Mumbai, police will still seize your vehicle if you head out without reason
If you think you could head out in Mumbai at will now with lockdown restrictions being eased, think again. The Mumbai Police has warned against non-essential travel in the city, advising against heading out without a valid reason.
“Strict legal action will be taken and vehicles will be seized if any non-permitted and non-essential vehicular movement is noticed,” the police tweeted. “This is not just against the rules but also not in favour of your own safety, at this crucial moment in Mumbai’s fight against COVID-19.”
“All movement outdoors should be restricted to essential activities only,” an officer told The Times of India. “Visit to markets, salons, barber shops shall be restricted to those in the neighbourhood. Movement outside this radius for shopping is strictly prohibited.”
With festivals like Ganesh Chaturthi, Muharram and Onam approaching, the city can expect increased police checks and blocks along roads to keep a check on non-essential travel. Travel restrictions have been in place in Mumbai since the lockdown was enforced in March.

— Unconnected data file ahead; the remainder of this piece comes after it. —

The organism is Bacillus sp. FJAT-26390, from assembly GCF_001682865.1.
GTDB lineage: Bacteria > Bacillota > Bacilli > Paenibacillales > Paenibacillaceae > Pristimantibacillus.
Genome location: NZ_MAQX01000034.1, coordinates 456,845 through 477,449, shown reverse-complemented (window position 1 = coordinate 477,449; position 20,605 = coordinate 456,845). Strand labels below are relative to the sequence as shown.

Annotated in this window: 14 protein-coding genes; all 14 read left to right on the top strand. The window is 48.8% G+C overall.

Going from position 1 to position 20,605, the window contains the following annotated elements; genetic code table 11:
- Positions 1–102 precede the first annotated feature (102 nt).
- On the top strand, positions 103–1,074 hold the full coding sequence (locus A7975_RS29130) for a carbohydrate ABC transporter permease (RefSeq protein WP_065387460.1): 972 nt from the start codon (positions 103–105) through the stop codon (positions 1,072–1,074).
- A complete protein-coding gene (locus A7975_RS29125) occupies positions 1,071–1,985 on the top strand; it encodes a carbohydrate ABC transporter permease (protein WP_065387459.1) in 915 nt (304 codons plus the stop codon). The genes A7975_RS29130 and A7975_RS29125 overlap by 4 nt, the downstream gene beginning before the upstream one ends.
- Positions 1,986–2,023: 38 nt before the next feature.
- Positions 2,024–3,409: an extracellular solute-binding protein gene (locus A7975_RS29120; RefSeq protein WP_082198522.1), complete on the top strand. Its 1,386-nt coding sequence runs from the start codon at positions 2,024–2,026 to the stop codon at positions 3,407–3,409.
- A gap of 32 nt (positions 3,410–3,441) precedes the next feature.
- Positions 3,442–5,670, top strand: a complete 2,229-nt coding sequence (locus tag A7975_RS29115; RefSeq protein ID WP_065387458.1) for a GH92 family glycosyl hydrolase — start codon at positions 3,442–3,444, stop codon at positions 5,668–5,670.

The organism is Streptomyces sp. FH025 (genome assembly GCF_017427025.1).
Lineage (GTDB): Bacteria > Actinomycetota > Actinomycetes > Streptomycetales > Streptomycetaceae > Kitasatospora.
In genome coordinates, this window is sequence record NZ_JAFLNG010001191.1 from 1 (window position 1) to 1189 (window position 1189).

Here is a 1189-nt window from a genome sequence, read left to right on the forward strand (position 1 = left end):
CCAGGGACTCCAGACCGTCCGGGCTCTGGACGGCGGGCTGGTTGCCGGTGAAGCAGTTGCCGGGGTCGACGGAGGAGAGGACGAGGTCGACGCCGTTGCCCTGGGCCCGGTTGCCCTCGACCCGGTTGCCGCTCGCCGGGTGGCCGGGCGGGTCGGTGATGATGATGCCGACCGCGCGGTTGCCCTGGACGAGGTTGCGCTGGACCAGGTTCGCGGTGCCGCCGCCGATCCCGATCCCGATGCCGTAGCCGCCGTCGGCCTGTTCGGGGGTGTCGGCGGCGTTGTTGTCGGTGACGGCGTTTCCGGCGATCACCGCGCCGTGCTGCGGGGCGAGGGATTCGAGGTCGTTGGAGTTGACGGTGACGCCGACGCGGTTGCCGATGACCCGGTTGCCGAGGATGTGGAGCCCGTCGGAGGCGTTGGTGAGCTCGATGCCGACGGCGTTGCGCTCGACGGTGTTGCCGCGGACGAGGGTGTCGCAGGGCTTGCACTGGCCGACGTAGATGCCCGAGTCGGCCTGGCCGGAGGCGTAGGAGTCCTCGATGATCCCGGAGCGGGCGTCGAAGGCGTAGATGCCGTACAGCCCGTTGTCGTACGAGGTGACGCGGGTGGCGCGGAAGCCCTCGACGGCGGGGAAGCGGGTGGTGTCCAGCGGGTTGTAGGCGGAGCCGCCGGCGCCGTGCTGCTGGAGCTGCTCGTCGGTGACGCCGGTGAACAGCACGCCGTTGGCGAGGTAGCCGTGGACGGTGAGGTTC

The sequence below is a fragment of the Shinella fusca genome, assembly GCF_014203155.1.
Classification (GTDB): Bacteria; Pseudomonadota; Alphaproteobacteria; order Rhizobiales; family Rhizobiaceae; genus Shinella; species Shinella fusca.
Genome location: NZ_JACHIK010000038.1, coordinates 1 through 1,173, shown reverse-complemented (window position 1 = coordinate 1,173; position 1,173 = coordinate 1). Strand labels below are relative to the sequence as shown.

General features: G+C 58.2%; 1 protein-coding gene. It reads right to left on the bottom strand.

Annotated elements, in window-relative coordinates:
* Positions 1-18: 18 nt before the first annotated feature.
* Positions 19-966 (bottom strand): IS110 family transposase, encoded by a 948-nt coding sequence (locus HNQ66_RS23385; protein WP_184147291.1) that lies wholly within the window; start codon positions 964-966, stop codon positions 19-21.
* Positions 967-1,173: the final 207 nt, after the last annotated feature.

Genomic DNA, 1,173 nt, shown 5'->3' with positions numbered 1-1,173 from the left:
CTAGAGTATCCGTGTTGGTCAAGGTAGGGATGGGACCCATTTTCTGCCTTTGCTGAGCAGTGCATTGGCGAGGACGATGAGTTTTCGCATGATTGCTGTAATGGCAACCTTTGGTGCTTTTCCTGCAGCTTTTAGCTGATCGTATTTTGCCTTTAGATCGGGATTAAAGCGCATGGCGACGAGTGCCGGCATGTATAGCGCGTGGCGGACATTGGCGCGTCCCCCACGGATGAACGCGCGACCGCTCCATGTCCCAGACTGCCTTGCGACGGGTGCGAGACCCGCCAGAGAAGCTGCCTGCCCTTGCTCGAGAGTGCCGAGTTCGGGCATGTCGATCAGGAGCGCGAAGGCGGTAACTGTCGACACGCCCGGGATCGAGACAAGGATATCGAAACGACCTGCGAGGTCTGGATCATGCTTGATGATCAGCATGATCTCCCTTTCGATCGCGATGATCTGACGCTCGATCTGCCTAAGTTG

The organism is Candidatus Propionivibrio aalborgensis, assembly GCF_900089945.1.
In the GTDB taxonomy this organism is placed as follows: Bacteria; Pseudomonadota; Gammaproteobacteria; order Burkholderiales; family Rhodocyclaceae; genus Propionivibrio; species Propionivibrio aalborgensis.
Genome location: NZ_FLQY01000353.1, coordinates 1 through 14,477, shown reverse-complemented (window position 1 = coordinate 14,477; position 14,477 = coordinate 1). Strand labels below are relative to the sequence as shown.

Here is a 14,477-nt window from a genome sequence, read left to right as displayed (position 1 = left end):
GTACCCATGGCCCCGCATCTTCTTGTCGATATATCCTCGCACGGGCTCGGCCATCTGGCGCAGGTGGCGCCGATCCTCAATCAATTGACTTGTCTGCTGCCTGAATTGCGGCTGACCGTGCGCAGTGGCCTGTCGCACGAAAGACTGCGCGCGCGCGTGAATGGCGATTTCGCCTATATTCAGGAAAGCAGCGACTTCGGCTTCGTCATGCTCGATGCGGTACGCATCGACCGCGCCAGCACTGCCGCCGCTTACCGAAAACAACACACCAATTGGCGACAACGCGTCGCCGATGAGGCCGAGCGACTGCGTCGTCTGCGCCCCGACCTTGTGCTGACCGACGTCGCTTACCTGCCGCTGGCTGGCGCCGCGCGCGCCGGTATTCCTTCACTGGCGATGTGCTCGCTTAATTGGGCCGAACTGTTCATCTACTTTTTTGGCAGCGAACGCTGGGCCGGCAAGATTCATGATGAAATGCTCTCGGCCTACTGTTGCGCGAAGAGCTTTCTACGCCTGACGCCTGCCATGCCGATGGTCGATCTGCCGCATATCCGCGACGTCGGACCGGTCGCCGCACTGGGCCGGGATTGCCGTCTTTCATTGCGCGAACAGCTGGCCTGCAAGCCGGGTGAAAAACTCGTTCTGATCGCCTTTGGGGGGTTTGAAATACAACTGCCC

Only essential workers, including government staff and healthcare professionals, can commute by local trains. Pillion riders are not permitted on two-wheelers, and not more than four people, including the driver, are allowed to travel in four-wheelers. This rule applies to private vehicles, as well as taxis, Ubers and Olas, which are to be used only for essential work.
How to get your vehicle released
A vehicle owner can either make a plea in court, or submit an affidavit at the police station of their jurisdiction.
- If the vehicle is seized under Section 188 of the Indian Penal Code (disobedience to an order duly promulgated by a public servant), the vehicle owner needs to apply in court for “release of property”. The owner can approach the police station for his or her bike or car if the court rules in their favour.
- In other cases, the owner needs to submit a bond, an affidavit on a Rs100 stamp paper, to have his or her vehicle released.
- In case the traffic police has issued a challan, the owner has to pay a fine, as well.
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